Robinson and Tashjian, who produced many of the sketches and computer renderings for the project, continued as CDL interns for a few weeks after graduation in May to help finalize the design. Landscape architecture student and facilities planning and management intern Shibani Debnath, New Delhi, India, also worked on the project, taking GPS measurements to determine the slope and preparing the quote document for the contractors, among other contributions. And architecture professor Arvid Osterberg assisted with interpretation of ADA guidelines.

“It wasn’t easy because of the site being diagonal with the circular opening for the staircase inside all these angles,” Martin said. “We shared ideas and revised as necessary based on budget, time frame, long-term maintenance and other constraints. It was a great collaboration with lots of give and take.”

In the end, 621 square yards of concrete were removed and 358 square yards were poured. Three crabapple trees were removed and bike racks were relocated. To better define the space, a new earthen mound was created, which will be sown with a no-mow, fine-leaf fescue mix.

Fifteen large field boulders were added for informal seating and visual interest. Nine aspen trees and a range of native perennials and grasses — including butterfly milkweed, little bluestem, bee balm and blue grama — were planted.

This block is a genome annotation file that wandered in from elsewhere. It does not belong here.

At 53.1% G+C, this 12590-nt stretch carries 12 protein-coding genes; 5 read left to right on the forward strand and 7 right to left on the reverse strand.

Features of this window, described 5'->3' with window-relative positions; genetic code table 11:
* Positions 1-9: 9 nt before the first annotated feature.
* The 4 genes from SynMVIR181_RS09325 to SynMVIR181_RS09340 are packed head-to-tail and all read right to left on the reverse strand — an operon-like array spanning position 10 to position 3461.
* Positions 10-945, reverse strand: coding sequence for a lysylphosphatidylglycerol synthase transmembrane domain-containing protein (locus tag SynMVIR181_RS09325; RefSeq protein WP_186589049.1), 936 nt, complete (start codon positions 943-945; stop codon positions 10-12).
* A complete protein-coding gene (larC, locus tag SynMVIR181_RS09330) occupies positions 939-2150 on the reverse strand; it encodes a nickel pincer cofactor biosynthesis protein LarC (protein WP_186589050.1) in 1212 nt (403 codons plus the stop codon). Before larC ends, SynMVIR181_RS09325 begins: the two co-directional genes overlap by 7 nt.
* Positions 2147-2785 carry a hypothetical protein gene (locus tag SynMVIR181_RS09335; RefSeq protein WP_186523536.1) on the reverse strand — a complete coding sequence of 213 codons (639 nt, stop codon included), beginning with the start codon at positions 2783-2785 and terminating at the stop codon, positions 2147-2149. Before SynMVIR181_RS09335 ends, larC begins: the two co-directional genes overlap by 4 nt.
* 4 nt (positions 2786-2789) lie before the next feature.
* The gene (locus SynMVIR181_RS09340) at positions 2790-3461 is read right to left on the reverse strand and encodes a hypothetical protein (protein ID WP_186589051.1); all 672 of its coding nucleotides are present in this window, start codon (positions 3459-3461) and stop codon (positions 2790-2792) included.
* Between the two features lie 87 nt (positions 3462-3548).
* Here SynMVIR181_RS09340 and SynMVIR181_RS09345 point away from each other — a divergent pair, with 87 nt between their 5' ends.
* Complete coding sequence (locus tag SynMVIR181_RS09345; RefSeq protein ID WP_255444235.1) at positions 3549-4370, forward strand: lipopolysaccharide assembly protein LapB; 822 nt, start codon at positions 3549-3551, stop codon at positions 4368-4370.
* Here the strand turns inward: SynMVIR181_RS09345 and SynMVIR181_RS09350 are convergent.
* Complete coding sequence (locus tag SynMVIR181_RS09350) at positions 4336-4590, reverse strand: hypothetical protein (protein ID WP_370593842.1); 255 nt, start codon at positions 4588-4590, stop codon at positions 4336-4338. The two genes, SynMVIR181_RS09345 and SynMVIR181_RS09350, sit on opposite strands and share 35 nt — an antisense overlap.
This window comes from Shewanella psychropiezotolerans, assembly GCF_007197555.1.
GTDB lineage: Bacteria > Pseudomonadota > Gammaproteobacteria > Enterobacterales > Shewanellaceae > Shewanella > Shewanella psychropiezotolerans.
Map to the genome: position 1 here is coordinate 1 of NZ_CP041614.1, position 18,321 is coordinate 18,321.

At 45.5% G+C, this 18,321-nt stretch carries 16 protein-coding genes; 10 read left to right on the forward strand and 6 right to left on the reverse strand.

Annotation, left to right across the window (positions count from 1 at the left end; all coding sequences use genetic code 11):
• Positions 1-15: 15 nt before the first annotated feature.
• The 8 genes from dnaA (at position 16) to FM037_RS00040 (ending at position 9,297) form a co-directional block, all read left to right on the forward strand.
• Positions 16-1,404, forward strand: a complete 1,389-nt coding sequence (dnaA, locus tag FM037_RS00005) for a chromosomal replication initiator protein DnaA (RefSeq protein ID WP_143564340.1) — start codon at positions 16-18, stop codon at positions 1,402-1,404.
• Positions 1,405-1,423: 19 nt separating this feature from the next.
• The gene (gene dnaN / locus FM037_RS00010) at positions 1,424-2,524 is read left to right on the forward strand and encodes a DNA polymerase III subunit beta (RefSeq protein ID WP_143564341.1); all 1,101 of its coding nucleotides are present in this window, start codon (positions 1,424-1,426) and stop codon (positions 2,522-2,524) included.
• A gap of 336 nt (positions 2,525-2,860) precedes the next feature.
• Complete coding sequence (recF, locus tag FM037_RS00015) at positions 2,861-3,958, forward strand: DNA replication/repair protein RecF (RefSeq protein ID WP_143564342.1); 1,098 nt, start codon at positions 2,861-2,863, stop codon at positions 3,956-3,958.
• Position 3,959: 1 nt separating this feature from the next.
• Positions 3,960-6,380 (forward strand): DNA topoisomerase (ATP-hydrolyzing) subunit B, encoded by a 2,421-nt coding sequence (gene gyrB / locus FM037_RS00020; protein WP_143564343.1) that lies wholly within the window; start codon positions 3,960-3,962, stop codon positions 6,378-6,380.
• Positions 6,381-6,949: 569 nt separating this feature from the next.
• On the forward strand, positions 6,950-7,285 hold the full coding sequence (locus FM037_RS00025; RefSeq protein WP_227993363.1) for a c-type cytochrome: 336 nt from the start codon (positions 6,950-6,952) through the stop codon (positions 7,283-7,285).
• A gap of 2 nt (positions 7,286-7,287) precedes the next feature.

“The lifespan of a healthy crabapple is 30 to 50 years, so these had had a long life,” Hunter said. “They were so low-spreading that they interrupted the view; we replaced them (in different locations) with aspens, which have narrow trunks and a higher canopy. This helps frame the building and how you see out, increasing the connection between the college and the rest of campus,” he said.

“We wanted to be sure it was something people would use and enjoy,” said Robinson, now a landscape architectural coordinator and urban planner with HDR in Omaha. “We cut up the hardscape to bring some comfort into what was a cold space, and the plants really bring it to life.”

Enhanced environment

The existing flow of traffic helped generate the design, Rogers said. “We stood outside during class-change periods to see where people were walking, so we could enhance those areas,” he said.

Meeting ADA requirements also shaped the overall design. For instance, the site didn’t permit the necessary elevation transitions for an accessible route adjacent to the retaining wall on the plaza’s east side, so that became an opportunity to introduce native plantings, Martin said.

The team completed the project in time for fall semester. The new bike racks, trees and perennials were installed the week before classes resumed in August.

“It was a great project to cap off my Iowa State experience,” Robinson said. “I loved working as a team, doing the design and analysis and knowing what we did will be a part of the college environment for years to come. I think it’s a good improvement.”


Rhonda Martin, Facilities Planning and Management, (515) 294-9885, rhjmarti@iastate.edu
Carl Rogers, Landscape Architecture / Community Design Lab, (515) 294-2197, rogersc@iastate.edu
Chad Hunter, Community Design Lab, (515) 294-0526, cahunter@iastate.edu
Heather Sauer, Design Communications, (515) 294-9289, hsauer@iastate.edu